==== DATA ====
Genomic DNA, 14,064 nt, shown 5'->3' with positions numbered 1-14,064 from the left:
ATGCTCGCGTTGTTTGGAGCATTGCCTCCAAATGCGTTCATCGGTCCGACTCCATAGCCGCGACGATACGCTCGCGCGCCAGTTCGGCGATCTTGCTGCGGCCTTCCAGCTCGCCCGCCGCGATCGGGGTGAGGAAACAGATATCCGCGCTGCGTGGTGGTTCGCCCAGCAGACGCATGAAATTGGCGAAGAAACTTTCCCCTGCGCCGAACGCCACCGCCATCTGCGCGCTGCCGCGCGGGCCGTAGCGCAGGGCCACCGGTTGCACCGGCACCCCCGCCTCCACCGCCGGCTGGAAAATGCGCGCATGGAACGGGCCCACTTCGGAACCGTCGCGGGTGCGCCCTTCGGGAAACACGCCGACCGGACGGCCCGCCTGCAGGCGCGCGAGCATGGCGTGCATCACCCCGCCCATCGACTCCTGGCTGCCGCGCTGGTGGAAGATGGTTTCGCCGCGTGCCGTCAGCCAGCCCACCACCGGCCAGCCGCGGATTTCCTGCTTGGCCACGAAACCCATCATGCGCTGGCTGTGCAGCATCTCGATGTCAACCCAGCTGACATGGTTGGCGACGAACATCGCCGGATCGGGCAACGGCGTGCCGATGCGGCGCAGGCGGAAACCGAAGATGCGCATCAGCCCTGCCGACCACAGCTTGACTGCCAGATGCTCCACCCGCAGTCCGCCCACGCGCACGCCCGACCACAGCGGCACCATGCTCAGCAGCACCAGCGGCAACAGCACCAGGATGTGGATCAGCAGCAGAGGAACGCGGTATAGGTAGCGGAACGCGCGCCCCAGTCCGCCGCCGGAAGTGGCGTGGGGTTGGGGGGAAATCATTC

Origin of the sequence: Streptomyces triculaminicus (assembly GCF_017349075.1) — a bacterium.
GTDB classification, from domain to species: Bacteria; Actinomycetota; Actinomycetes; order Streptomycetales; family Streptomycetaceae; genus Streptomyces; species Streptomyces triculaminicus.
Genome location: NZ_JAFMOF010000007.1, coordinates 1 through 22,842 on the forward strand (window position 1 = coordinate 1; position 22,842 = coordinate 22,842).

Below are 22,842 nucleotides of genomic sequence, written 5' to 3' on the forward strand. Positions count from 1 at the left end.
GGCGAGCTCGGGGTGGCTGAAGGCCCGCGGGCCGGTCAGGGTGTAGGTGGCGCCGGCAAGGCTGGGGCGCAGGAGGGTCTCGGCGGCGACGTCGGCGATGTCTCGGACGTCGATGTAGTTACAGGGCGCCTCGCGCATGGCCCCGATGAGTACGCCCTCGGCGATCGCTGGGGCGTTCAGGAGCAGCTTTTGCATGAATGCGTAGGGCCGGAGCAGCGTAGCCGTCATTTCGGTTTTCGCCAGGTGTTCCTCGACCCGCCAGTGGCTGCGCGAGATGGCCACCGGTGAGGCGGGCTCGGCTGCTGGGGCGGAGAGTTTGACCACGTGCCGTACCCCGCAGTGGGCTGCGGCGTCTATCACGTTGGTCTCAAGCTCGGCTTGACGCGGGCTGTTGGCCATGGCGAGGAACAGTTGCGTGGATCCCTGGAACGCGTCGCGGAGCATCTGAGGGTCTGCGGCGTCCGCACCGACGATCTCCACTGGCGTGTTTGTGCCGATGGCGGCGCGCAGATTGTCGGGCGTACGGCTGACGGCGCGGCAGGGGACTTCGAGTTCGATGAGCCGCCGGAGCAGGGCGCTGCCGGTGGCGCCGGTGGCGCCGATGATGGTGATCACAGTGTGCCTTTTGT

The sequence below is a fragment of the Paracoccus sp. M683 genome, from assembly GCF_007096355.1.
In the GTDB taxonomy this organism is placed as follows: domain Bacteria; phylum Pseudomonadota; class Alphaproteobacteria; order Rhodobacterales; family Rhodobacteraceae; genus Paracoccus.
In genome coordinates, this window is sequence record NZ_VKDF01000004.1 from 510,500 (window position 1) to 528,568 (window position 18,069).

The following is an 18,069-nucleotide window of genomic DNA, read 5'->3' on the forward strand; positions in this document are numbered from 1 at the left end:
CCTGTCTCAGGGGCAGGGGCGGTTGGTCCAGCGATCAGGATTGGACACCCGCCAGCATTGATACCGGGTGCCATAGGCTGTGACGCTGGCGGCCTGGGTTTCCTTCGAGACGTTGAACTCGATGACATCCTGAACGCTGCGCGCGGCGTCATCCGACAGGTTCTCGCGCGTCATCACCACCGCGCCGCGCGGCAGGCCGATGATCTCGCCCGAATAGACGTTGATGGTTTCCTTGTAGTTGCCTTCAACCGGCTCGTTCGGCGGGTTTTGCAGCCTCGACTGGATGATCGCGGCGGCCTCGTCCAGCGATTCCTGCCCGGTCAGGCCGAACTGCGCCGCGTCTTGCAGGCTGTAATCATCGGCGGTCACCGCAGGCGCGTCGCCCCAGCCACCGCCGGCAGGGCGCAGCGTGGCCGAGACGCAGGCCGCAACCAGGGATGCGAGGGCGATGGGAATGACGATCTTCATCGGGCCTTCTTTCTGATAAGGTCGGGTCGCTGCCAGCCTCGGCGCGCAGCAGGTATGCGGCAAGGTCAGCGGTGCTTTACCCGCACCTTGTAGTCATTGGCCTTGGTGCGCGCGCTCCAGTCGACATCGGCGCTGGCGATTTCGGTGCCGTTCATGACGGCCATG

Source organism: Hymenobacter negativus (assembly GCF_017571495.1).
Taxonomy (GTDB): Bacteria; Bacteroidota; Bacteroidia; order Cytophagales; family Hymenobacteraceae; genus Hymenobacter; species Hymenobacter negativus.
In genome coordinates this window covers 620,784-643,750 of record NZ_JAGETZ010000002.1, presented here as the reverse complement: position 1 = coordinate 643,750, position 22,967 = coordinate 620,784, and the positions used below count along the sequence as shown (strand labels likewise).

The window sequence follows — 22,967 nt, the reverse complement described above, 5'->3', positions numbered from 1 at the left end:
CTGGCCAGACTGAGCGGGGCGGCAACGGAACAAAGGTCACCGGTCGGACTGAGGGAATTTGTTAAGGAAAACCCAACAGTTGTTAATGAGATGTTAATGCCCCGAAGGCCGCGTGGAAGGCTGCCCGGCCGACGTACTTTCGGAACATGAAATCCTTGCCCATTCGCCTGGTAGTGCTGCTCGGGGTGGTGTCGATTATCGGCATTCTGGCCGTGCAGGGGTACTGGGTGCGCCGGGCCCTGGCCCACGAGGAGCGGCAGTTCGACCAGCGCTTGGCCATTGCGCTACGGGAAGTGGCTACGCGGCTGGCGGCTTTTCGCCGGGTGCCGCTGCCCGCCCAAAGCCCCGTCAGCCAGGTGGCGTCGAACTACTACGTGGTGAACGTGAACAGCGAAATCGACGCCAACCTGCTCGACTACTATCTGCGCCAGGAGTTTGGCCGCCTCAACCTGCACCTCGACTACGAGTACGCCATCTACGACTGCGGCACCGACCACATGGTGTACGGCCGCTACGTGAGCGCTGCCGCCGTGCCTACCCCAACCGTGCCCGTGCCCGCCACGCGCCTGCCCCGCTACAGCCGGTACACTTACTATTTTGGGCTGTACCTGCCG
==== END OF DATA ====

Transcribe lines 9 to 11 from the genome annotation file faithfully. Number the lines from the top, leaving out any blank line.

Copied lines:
In the GTDB taxonomy this organism is placed as follows: domain Bacteria; phylum Pseudomonadota; class Alphaproteobacteria; order Rhodobacterales; family Rhodobacteraceae; genus Paracoccus.
In genome coordinates, this window is sequence record NZ_VKDF01000004.1 from 510,500 (window position 1) to 528,568 (window position 18,069).

The following is an 18,069-nucleotide window of genomic DNA, read 5'->3' on the forward strand; positions in this document are numbered from 1 at the left end: